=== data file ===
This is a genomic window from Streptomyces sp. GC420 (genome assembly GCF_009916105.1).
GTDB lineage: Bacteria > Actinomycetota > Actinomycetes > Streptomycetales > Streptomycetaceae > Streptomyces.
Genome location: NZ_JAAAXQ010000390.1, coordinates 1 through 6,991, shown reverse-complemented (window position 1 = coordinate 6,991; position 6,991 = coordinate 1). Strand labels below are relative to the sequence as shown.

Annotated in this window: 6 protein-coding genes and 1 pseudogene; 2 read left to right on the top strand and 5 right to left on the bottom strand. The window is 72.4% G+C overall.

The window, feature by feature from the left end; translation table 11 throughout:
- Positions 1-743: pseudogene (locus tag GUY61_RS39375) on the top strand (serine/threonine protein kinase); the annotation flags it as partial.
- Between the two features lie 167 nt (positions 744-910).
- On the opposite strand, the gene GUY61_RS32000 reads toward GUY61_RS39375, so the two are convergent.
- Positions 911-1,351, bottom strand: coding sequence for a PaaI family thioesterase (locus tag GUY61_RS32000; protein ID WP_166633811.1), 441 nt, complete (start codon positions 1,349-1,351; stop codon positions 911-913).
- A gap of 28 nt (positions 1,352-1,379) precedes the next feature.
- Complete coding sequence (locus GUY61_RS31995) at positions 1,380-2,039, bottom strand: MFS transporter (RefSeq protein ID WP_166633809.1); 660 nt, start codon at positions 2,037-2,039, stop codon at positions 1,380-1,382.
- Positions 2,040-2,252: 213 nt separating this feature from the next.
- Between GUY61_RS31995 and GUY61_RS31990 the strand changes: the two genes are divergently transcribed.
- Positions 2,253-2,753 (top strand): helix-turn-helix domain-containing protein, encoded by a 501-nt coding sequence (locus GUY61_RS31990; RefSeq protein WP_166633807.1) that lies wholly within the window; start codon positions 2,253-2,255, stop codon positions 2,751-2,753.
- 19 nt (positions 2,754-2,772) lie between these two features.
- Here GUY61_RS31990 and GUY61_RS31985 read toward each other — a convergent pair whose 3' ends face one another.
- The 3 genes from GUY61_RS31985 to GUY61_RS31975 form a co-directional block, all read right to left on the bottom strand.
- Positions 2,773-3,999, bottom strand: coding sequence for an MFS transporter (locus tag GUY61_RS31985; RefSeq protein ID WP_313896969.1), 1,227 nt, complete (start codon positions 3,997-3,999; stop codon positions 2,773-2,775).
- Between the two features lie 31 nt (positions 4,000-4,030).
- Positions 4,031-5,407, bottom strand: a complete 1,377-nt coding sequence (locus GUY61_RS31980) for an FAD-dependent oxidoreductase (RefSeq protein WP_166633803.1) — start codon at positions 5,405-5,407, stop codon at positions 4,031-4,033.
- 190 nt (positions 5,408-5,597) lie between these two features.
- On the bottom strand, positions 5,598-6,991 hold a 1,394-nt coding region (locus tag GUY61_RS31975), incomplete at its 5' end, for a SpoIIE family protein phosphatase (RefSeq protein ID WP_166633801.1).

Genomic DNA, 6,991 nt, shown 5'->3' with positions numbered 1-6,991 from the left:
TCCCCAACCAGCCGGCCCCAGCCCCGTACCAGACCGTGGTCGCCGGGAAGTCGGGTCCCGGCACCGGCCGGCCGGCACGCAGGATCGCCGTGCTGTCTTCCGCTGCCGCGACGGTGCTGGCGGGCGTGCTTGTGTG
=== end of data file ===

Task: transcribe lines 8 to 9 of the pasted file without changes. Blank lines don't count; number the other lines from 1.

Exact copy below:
- On the opposite strand, the gene GUY61_RS32000 reads toward GUY61_RS39375, so the two are convergent.
- Positions 911-1,351, bottom strand: coding sequence for a PaaI family thioesterase (locus tag GUY61_RS32000; protein ID WP_166633811.1), 441 nt, complete (start codon positions 1,349-1,351; stop codon positions 911-913).